The best indication that this is the case is the fact that, in the YouGov poll for the IPPR, for example, 96% of Tory and 97% of Labour voters are assumed to stick with their current parties as first preference. This has to be a gross underestimate of what would happen even at the first general election, let alone thereafter.

Take for example the Greens: according to a recent YouGov poll for Channel 4 whose results we set out here, 30% of Labour voters and 24% of Lib Dems have a second preference for the Greens. Small wonder that they favour Yes for AV. Their objective is clearly to turn as many of these second preferences into first preferences as possible. That will mean not only that they will they consolidate their hold on Brighton, and quickly capitalise at Westminster on their foothold in local government, but that over time they would probably become as important a minor party at Westminster as the Liberals were in the 1960s and 1970s.

UKIP, however, in spite of the failure of Nigel Farage to join Caroline Lucas, has already established itself as a serious minor party – 16% at the last Euro elections compared with the Greens’ 9% and they arguably deprived the Tories of these 21 seats (including that now held by Ed Balls). UKIP, according to the same YouGov poll for Channel 4, has the second preferences of 27% of Tory, 18% of Labour, 13% of Lib Dem and 51% of BNP voters. And they start from a higher level (though more dispersed) than the Greens. Their objectives under AV would be the same as the Greens, and, though it might take slightly longer, it is surely likely with these figures that they would do better than the Greens.

Based on the valuable new research by Dr Robert Ford and Dr Matthew Goodwin reported at Left Foot Forward, we now understand existing UKIP voters as falling into two categories:

“Strategic defectors” are voters who support UKIP at European elections but return to the Conservatives at general elections: they are older, financially comfortable, middle class men with Conservative sympathies, socially conservative Eurosceptics who are motivated principally by their desire to send a message to the Conservatives. They are driven principally by Euroscepticism (unsurprisingly) and, to a lesser extent, concerns about immigration.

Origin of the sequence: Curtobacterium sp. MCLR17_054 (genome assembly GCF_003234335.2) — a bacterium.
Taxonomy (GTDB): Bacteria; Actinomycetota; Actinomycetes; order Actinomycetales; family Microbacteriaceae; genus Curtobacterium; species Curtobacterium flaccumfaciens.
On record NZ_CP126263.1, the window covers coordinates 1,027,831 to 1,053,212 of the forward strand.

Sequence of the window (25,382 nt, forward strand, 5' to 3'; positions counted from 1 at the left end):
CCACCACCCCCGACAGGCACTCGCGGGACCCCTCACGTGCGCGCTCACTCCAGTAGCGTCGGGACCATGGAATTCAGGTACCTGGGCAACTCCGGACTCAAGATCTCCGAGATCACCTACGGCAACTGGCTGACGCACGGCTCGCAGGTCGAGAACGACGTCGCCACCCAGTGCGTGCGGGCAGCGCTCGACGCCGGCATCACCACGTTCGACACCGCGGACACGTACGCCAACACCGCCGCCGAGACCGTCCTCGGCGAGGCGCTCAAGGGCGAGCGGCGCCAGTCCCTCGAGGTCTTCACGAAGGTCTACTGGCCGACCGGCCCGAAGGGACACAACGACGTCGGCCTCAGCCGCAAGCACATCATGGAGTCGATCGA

The “core loyalists”, on the other hand, stick with UKIP at all elections and are a very different electorate. They are more working class, more economically insecure, and more likely to say they come from Labour-voting families. In all these respects, as our chart below shows, they are more similar to the BNP’s support base than the Conservatives’.

The core group, under AV, may well be enhanced from existing Labour and BNP voters and also, perhaps especially once they break through into Westminster, from non-voters. The “strategic defectors”, no doubt amongst those 27% of Tory voters whose second preferences already lie with UKIP, would presumably be easily persuaded to switch to first.

It is entirely realistic that UKIP could develop into Britain’s third party under AV. That is wherein the greatest threat to the Tories lies.  But it is a threat that is wholly without comfort for the Left.


  1. The Lib Dems are entirely a product of First Past The Post. They do not do very well for Strasbourg or for Holyrood, and do really rather badly for Cardiff and for the Greater London Assembly. When their alleged Holy Grail, multimember STV, was introduced for local government in Scotland, their number of Councillors there went down. The BNP’s vote halved between 2009 and 2010, when it lost 36 of the 38 council seats that it was contesting, including every seat in Barking & Dagenham. Under AV, BNP candidates would be eliminated in the first round, and their voters would have expressed no second preference.